3/15: The New York Pops Hitsville: Celebrating Motown

3/1 -17: The Annual Flamenco Festival with 22 performances across 13 different venues all over the city.

3/1 -17: The New York International Children’s Film FestivalHappy St. Patricks Day
3/17: Join in on the 263rd celebration of the St. Patrick’s Day Parade in NYC. The parade kicks off at 11am, moving along Fifth Avenue from 44th Street to 82nd Street. This year’s grand marshal, Maggie Timoney, president and CEO of Heineken USA, is only the fifth woman to lead the parade since its inception.

3/20 -24: Affordable Art Fair with over 400 living artists to discover you are sure to find your next perfect artwork.

3/23 – 11/: JAPAN Fes, in Manhattan, Brooklyn, and Queens. This is the largest Japanese food festival in the world, with over 1,000 vendors.

The Macy Flower Show

3/24 – 4/7: The Annual Macy’s Flower Show created in partnership with Dior.

3/26 – 10/2: Apollo: When We Went to the Moon at The Intrepid Museum. The exhibit is included with museum admission.

3/29 – 4/7: The International Auto Show at the Javitts.

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Events For February

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There is still the Bryant Park Winter Village’s iconic bumper cars, two Broadway tickets for the price of one and restaurant week end February 4th. Heated Igloos, ice skating goes high on the Edge’s sky deck. Winter markets are still open in February. Don’t miss out on some of the best cultural events of the year during Black History Month after free Fridays make it affordable.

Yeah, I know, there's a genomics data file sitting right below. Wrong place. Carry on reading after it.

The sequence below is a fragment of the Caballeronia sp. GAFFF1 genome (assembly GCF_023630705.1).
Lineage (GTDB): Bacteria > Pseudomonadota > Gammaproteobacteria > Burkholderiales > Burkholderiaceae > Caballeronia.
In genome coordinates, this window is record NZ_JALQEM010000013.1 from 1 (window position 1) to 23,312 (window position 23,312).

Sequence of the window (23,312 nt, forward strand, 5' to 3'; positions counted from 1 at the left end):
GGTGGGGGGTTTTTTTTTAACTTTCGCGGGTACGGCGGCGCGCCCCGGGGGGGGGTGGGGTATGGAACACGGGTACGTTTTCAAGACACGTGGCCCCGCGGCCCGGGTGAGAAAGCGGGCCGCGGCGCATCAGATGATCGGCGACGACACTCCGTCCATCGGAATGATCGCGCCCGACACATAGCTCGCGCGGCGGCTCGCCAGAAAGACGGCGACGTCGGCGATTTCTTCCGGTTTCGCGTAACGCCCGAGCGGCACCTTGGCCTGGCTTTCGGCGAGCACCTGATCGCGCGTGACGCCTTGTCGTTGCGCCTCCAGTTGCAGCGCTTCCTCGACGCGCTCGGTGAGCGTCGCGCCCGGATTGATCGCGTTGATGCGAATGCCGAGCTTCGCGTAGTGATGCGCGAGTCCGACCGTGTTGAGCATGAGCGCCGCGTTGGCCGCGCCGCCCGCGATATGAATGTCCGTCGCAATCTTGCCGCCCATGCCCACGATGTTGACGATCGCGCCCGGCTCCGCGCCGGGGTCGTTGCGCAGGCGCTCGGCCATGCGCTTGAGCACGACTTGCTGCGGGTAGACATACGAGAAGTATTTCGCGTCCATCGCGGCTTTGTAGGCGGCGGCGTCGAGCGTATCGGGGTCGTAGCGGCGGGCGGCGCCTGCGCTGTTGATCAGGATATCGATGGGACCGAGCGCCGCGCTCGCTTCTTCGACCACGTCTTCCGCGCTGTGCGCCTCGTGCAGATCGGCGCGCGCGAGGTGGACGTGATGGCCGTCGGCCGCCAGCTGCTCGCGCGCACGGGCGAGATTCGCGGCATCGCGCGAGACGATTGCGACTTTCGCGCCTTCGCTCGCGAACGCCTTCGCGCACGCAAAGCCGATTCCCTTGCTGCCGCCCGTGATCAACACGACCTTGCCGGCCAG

2/2: Celebrate the Birthday of Grand Central Station

2/2-4: New York’s iconic vintage show Manhattan Vintage over 90 dealers

2/9: The New York Pops

2/9-11: New York Fashion Week all over NYC

2/9: National Pizza Day

2/11: Experience The Super Bowl Hype The Empire Rooftop Lounge. Participate in a whole host of contests, delicious menu items available to order and drink specials, this is the perfect way for keen and casual fans alike to relax and have fun on the big night!

2/10: Giants: Art from the Dean Collection of Swizz Beatz and Alicia Keys. The exhibition will feature more than 100 major artworks by important Black American, African, and African diasporic artists including Gordon Parks, Kehinde Wiley, Hassan Hajjaj, Barkley L. Hendricks, Lorna Simpson, and Amy Sherald. Brooklyn Museum.

2/17: The 21st annual Orchid Show at the New York Botanical Garden 

2/23: Beatrix Potter: Drawn to Nature at the Morgan Library & Museum will celebrate the works of beloved English author Beatrix Potter.

2/25: Chinatown’s annual Lunar (Chinese) New Year Parade with dragon dancing, stunning outfits, martial art performers and more. Head to Chinatown for the Lunar New Year Parade, which celebrates the year of the dragon. Bayard Street between Mott and Mulberry Streets.

2/25: The Metropolitan Museum of Art  “The Harlem Renaissance and Transatlantic Modernism,” the exhibit will present 160 works exploring how Black artists portrayed everyday modern life in the new Black cities that took shape in the 1920s-40s in New York City’s Harlem, Chicago’s South Side and nationwide amid the Great Migration.

New York City Marathon

2/25: Central Park Half Marathon